Tex messaging has become the most basic form of communication and we all take it for granted. Now a new study shows that just by sending a text you trigger a totally new and different brain rhythm!
People communicate increasingly via text messaging, though little is known on the neurological effects of smartphone use. To find out more about how our brains work during textual communication using smartphones, a team led by Mayo Clinic researcher William Tatum analyzed data from 129 patients. Their brain waves were monitored over a period of 16 months through electroencephalograms (EEGs) combined with video footage.
Dr. Tatum, professor of neurology and director of the epilepsy monitoring unit and epilepsy center at Mayo Clinic in Jacksonville, Florida found a unique 'texting rhythm' in approximately 1 in 5 patients who were using their smartphone to text message while having their brain waves monitored.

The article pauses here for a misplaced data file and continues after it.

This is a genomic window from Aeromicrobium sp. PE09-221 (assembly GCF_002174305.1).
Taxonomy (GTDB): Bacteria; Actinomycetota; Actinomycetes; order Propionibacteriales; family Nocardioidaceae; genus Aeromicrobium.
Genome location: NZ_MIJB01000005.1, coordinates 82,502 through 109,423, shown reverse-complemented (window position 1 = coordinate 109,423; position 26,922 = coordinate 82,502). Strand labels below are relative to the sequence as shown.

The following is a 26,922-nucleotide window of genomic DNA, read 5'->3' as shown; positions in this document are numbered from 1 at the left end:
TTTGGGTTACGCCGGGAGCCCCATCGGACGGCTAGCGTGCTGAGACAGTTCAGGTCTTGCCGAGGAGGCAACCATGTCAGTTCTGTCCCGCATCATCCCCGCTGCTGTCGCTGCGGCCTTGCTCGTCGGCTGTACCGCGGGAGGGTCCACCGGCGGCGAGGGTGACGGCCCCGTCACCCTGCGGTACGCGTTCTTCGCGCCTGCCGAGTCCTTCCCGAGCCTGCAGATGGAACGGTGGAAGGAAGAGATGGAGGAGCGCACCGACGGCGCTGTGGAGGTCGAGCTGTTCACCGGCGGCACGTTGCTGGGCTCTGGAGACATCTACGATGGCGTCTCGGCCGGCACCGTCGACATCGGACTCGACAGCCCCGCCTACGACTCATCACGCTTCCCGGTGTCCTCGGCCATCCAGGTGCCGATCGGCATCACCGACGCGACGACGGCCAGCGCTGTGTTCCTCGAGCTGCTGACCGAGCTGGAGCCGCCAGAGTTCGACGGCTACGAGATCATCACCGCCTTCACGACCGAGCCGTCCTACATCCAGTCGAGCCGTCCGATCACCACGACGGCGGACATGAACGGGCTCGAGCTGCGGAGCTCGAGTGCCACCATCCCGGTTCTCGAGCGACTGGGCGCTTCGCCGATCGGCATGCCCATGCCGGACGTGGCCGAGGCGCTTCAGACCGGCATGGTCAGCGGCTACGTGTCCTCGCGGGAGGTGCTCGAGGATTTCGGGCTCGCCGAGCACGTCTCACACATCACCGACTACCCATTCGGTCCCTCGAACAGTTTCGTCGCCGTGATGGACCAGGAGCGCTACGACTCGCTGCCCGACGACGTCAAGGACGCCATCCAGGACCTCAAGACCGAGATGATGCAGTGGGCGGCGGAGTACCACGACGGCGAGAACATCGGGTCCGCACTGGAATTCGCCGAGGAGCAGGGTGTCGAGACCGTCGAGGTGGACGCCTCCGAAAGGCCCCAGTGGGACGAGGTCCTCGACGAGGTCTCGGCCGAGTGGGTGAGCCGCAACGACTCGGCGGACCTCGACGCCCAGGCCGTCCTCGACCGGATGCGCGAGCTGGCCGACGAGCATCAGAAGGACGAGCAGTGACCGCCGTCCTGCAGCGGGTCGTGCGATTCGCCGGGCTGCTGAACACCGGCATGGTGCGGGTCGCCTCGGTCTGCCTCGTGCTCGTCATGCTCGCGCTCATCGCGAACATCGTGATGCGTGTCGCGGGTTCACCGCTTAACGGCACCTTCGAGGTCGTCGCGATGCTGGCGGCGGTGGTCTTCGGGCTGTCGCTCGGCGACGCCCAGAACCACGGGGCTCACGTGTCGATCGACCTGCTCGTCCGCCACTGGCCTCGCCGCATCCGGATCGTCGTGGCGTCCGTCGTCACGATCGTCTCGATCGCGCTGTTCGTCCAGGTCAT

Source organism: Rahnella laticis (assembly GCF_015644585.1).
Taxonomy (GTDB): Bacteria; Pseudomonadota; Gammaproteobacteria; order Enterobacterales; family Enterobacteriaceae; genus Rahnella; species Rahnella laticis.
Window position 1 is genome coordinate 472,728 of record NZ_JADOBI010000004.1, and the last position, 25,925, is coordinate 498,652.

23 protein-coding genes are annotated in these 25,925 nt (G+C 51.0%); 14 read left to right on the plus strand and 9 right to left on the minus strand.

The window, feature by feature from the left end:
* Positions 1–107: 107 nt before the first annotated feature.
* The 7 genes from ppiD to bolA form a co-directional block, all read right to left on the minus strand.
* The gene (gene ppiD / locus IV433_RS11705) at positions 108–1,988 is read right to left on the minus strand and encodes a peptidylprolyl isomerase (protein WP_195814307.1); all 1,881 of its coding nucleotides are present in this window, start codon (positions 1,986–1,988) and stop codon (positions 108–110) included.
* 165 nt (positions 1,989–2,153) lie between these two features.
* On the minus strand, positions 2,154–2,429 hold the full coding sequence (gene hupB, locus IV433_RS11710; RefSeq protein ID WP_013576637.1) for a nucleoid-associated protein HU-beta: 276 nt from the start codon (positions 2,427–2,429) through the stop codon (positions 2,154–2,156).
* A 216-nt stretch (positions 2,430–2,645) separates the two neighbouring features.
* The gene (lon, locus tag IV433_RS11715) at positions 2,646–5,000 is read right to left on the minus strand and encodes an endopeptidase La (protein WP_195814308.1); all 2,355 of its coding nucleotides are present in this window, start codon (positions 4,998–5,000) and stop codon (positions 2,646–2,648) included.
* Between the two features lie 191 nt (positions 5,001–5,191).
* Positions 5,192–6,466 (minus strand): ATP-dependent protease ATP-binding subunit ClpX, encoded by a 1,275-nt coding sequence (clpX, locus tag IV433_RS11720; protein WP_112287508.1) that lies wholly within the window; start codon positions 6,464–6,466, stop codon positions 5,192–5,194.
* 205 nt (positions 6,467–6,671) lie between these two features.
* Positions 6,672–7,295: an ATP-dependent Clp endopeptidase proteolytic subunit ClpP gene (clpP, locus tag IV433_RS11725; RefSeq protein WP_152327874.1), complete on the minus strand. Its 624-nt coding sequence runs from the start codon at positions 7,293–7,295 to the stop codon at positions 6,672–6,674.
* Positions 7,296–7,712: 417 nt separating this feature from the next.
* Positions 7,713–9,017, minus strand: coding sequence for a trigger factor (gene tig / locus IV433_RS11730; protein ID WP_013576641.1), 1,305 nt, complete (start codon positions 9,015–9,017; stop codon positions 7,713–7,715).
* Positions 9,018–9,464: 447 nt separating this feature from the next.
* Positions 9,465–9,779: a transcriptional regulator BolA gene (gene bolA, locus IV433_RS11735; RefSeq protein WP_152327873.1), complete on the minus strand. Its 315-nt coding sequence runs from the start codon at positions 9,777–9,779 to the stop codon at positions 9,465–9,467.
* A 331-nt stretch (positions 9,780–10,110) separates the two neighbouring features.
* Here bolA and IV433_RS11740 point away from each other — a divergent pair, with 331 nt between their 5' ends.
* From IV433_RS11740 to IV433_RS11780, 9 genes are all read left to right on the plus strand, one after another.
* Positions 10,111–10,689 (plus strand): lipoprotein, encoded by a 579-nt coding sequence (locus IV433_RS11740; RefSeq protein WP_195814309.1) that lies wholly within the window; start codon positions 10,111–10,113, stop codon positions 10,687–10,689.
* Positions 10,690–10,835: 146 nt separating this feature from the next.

The researchers asked patients to perform activities such as message texting, finger tapping and audio cellular telephone use in addition to tests of attention and cognitive function. Only text messaging produced the newly observed brain rhythm, which was different than any previously described brain rhythm.
The blue boxes show the texting rhythm present in a 22-year old patient who is texting with her right hand.
"We believe this new rhythm is an objective metric of the brain's ability to process non-verbal information during use of electronic devices and that it is heavily connected to a widely distributed network augmented by attention or emotion," Dr. Tatum commented.
This research was mainly done to address the issue of texting and driving. If there is the slightest chance that this new brain rhythm can influence your driving skills while texting, then we should certainly pay more attention to it.
source - sciencedaily.com